Specific and preferred values disclosed for components, ingredients, additives, cell types, pathogens, and like aspects, and ranges thereof, are for illustration only; they do not exclude other defined values or other values within defined ranges. The compositions, articles, and methods of the disclosure include those having any value or any combination of the values, specific values, more specific values, and preferred values described herein.
A leading substrate for liver cell culture and assay is, for example, Matrigel™ and Collagen I. Both are animal-derived and subject to lot-to-lot variability. Hepatocytes cultured on Matrigel, specifically formulated for hepatocytes, form spheroid aggregates and show enhanced function (see for example, Cyprotex publication library for general ADMETox information at www.cyprotex.com; Vanhaecke T., et al., Hepatocyte Cultures in Drug Metabolism and Toxicological Research and Testing, In Cytochrome P450 Protocols; Phillips, I. R., Shephard, E. A., Eds. Methods in Molecular Biology Series 320, Humana Press Inc., Totowa, N.J., 2006; pp. 209-227; LeCluyse, E. L., European J. Pharin. Sci. 2001, 13, 343-368). However, liver cells cultured on collagen are flat and spread, which is advantageous for proliferation, but not ideal for function. If the liver cells are sandwiched between two layers of collagen (termed a collagen sandwich), the cells adopt a polygonal appearance and show enhanced function.
Cellulose is a linear polymer of β-glucose linked together via β(1→4) glycosidic bonds. Structural modification of cellulose (see e.g.,
Use of water soluble or swellable polymers suitable for cell culture can have several issues that should be considered, such as: 1) the water soluble polymers must be physically or chemically stabilized against, for example, water dissolution or water erosion during cell culture conditions; 2) molecular and formulation criteria can be useful in controlling surface characteristics; and 3) anchorage points for the polymers to the substrate surface may be needed, for example, for serum protein or cell attachment, and like modification and functionalization schemes. In embodiments of the disclosure, hydrophobe modified cellulose polymers can be transformed alone or further modified by compounding with a silica source or silica precursor or progenitor to address the aforementioned issues.
In embodiments, the disclosure provides hybrid materials and methods of use of the hybrid materials optionally including a silica source or silica precursor as a modifier for water soluble polymers, specifically, polysaccharides including, for example, hydrophobe modified hydroxyethyl cellulose or HMHEC, such as Natrosol and PolySurf, or like materials, and other water-soluble, cell compatible polymeric or coating materials. The silica precursors can serve several functions: 1) to stabilize the cellulose polymer or like water soluble or swellable polymer materials by providing crosslinking points, that is, the silica precursor when combined with the polymer component provides chemical cross-linking; 2) a wide variety of available silica precursors, such as silanes, can provide preparative and manufacturing flexibility in regulating surface characteristics including, for example, surface charge, surface affinity or compatibility, hydrophobicity, and modulus (e.g., through cross-linking); 3) surface properties can be adjusted by different methods of modification or functionalization through either the organic or inorganic portions of the hybrid material; and 4) to provide deposition points for serum proteins, and cell attachment. “Deposition points” or “anchoring points” are, for example, potential points for cellular protein attachment to the coating. A deposition point can be, for example, a charged group contained in a silane compounds, such as GAPS.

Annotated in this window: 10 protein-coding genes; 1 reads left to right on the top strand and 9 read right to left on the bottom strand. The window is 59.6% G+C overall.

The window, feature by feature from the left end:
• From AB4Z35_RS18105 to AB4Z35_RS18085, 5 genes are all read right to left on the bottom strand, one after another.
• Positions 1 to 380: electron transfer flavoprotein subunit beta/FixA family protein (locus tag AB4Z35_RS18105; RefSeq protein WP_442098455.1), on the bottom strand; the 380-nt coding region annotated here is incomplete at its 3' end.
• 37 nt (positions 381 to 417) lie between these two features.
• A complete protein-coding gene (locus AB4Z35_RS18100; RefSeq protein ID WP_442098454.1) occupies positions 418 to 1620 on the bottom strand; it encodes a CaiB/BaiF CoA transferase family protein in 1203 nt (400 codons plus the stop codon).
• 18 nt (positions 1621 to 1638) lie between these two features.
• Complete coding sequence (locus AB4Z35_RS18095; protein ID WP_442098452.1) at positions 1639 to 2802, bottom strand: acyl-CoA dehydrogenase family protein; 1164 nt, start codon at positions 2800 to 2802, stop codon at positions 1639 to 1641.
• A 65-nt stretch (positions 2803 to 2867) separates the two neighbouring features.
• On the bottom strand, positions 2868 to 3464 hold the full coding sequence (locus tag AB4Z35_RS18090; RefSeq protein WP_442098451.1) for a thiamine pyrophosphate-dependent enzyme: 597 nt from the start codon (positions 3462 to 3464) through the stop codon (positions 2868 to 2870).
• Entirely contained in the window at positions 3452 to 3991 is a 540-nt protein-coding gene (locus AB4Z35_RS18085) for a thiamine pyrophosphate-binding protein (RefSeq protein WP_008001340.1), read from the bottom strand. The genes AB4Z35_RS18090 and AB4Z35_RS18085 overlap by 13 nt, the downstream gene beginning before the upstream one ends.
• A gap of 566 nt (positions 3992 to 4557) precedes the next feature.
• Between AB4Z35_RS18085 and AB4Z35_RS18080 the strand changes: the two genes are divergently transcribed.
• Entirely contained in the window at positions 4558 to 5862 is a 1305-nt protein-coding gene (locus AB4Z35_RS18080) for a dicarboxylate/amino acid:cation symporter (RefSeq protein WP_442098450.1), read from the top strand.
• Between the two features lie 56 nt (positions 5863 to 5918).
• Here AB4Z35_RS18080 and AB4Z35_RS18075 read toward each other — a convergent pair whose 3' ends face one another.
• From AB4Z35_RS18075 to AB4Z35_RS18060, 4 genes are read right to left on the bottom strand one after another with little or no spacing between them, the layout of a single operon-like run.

In embodiments, the disclosure provides cell culture coatings and coated substrates for cell culture comprised of the reaction product of an inorganic precursor component (e.g., silanes) and polymeric component such as a cellulose derivatized polymer (e.g., hydroxyethylcellulose), and optionally other water-soluble or water swellable polymers. For example, the inorganic and polymeric components can be combined in solution and applied to coat a supporting substrate, if desired. In addition to serving as anchoring points and as possible scaffolding structures within a softer hydrogel material, the inorganic component can serve as a crosslinker or cross-linking agent to further change the modulus of the hydrogel coating. The inorganic precursor component can be added, for example, during the coating process, as a post-treatment after casting of the film, or both.
Commonly owned and assigned copending U.S. Ser. No. 61/237,098 mentions methods of patterning hydrogels from cross-linkable polymers, such as polysaccharide-based polymers. The polymers can be photo-crosslinked without the use of photoinitiators, curable monomers, and harmful or toxic solvents or materials.
Commonly owned and assigned copending US20090227027 entitled “COATED CELL CULTURE,” mentions a composition for use, for example, in cell culture surface modification and in cell culture articles. Also mentioned are methods of making the compositions and articles, and methods of using the compositions and articles.
In embodiments, the disclosed cell culture compositions and articles thereof, and the method of making and use provide one or more advantageous features or aspects, including for example as discussed below. Features or aspects recited in any of the claims are generally applicable to all facets of the invention. Any recited single or multiple feature or aspect in any one claim can be combined or permuted with any other recited feature or aspect in any other claim or claims.